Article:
The Coalition government faces internal division over a potential cut to the petrol tax as cost of living emerges as a key battleground for the federal election.
Finance Minister Simon Birmingham has refused to rule out cutting the fuel excise to alleviate cost of living pressures, but Nationals Senator Matt Canavan has urged against “panicked reactions”.
Fuel prices around the world have catapulted over supply concerns brought about by Russia’s invasion of Ukraine.
The average cost of unleaded has skyrocketed across the country by more than 30 per cent in the past 12 months, leading to growing concern over the effect on the average Aussie’s hip pocket.
The price surge has led to calls for the fuel excise – a government levy on petrol currently set at 44.2 cents a litre – to be dramatically cut.
Mr Birmingham said the government was “very very conscious” of cost of living concerns, spruiking how the Commonwealth’s tax cut regime was alleviating pressure on households.
“We’ve put more money into the pockets of Australian households through our income tax cuts to the tune now of about $1.5 billion each and every month going into the pockets of Australian households,” the Finance Minister told SkyNews.com.au.
“Ensuring that they have more disposable income with which to deal with these sorts of cost of living pressures and will frame this budget in the context of keeping our economic recovery strong.”
Mr Birmingham echoed Scott Morrison’s comments from Monday when the Prime Minister said Australians understood the surging price of fuel had been “caused by the disruption of the war in Europe”.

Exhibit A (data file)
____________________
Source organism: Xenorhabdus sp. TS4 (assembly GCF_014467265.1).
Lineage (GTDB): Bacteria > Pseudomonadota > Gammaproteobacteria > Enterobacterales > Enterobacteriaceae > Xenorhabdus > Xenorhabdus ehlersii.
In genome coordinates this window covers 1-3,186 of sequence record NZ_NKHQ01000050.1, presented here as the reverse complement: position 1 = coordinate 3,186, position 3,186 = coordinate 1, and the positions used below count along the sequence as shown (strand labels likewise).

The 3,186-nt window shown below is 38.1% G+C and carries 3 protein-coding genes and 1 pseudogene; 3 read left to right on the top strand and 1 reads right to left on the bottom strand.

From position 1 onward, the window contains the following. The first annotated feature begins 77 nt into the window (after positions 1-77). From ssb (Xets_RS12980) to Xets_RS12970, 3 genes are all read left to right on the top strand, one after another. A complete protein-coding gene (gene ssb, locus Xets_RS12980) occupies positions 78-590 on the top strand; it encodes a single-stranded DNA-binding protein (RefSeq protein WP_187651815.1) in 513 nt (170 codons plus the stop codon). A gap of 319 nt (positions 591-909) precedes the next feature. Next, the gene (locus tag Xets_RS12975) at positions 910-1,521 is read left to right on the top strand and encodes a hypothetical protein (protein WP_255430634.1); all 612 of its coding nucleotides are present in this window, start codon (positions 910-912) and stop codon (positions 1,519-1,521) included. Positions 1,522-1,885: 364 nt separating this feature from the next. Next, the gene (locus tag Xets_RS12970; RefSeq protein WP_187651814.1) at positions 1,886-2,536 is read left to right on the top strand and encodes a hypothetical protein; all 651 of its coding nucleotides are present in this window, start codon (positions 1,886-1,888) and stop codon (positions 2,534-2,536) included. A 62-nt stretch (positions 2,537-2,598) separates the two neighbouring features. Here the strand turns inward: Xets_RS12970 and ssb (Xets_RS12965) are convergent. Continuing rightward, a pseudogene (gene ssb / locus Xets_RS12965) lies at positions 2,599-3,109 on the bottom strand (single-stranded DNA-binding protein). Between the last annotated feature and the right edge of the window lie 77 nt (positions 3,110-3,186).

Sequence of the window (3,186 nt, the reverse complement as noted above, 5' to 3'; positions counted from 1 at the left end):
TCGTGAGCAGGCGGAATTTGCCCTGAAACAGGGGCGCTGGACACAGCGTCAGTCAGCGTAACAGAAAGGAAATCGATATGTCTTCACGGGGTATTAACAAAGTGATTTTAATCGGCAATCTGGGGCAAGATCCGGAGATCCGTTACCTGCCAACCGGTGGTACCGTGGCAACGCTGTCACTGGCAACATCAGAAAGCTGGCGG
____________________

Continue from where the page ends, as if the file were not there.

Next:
But the Finance Minister refused to be drawn on whether a cut to the fuel excise will feature in the budget and said the document will ensure to “keep jobs growth strong”.
However, his Nationals colleague hit out at the recommendation to cut the tax first raised by South Australia Liberal Premier Steven Marshall whilst campaigning for the upcoming state election.
Mr Canavan said cutting the fuel excise would be a “panicked” response to a short-term market problem, adding that the price of oil was already beginning to fall.
“We need to make sure at these times we don’t have panicked reactions,” he told Sky News Australia.
“It is very important at volatile times like these we don’t take panicked policy reactions. The reality is here if we cut fuel excise, how would it ever go up again in the future?
“Overnight oil has fallen to around $100 a barrel, which is about 30 per cent below its peak just a couple of weeks ago…if it’s maintained at that level we will see easing on petrol prices.
“There’s lots of options…but providing rebates, offsets, tax relief to low and middle income families because it goes beyond the petrol pump.”
Extracted in full from: Finance Minister Simon Birmingham tight-lipped on fuel excise but Matt Canavan hits back at ‘panicked reactions’ | Sky News Australia